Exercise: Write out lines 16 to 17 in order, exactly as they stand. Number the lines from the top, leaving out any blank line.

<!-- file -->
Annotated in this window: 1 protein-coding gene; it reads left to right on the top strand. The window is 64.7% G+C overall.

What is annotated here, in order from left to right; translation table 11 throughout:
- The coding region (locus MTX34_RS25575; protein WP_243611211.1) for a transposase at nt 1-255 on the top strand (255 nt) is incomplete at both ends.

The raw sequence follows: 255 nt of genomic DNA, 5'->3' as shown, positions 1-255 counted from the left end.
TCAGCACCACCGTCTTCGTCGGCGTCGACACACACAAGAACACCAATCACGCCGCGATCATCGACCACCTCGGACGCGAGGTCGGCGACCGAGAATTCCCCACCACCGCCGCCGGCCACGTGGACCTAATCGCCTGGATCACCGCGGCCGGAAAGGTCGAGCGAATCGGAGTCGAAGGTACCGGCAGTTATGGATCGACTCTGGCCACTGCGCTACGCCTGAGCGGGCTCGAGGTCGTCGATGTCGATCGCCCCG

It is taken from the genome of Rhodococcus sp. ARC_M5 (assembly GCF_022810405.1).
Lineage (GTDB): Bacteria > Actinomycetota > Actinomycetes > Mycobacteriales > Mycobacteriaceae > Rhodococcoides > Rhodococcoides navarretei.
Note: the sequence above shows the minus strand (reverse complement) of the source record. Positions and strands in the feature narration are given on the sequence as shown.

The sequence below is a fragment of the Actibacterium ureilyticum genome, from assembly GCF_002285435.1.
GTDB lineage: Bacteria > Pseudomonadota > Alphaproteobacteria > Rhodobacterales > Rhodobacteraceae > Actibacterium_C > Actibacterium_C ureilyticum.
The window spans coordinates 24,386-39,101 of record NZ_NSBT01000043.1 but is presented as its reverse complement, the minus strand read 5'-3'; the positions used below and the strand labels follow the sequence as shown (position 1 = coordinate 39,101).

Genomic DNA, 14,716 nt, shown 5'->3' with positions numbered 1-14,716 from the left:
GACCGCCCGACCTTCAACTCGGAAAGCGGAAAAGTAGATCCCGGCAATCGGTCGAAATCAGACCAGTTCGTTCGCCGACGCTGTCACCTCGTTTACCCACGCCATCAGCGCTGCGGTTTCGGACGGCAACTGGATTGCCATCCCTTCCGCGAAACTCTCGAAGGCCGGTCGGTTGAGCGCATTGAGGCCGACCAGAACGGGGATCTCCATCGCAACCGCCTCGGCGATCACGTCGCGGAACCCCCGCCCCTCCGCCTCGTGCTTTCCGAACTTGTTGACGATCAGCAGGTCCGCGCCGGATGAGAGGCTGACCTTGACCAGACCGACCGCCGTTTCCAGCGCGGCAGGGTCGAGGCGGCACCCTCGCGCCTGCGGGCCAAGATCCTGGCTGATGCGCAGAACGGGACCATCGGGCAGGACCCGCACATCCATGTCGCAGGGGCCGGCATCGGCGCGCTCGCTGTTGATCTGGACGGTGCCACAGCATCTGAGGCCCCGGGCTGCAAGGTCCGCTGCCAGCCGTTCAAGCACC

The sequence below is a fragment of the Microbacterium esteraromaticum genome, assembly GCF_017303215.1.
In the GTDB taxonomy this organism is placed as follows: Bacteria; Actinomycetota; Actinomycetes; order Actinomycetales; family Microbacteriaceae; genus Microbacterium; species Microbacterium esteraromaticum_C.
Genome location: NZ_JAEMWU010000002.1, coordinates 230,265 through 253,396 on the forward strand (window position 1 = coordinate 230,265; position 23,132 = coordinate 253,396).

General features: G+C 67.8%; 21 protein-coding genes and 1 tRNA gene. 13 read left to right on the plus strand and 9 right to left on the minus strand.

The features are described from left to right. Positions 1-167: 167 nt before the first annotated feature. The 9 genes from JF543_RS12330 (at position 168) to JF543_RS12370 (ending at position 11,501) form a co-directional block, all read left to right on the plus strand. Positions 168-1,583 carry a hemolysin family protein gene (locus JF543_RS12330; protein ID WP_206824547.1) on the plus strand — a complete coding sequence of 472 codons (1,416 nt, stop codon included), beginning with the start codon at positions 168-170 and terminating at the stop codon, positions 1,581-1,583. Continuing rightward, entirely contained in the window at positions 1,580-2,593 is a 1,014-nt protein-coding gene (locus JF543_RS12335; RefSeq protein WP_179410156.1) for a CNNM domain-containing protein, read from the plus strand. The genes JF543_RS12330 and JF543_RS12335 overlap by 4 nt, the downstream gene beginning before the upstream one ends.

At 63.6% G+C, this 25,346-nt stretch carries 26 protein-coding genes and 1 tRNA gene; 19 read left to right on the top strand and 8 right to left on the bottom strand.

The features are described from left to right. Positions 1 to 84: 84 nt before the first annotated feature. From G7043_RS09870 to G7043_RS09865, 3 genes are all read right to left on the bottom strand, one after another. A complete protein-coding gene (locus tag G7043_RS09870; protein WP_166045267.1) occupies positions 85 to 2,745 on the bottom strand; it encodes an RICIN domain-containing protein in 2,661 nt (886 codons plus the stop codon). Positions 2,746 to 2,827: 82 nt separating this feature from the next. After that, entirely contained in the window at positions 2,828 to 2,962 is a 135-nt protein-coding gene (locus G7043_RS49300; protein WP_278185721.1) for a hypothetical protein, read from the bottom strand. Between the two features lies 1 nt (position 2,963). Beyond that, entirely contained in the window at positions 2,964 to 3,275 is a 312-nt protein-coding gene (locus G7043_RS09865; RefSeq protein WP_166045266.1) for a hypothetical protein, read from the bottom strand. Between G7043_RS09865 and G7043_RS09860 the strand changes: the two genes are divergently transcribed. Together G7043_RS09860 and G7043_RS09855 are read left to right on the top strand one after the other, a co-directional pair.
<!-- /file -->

Genome location: NZ_JAEMWU010000002.1, coordinates 230,265 through 253,396 on the forward strand (window position 1 = coordinate 230,265; position 23,132 = coordinate 253,396).

General features: G+C 67.8%; 21 protein-coding genes and 1 tRNA gene. 13 read left to right on the plus strand and 9 right to left on the minus strand.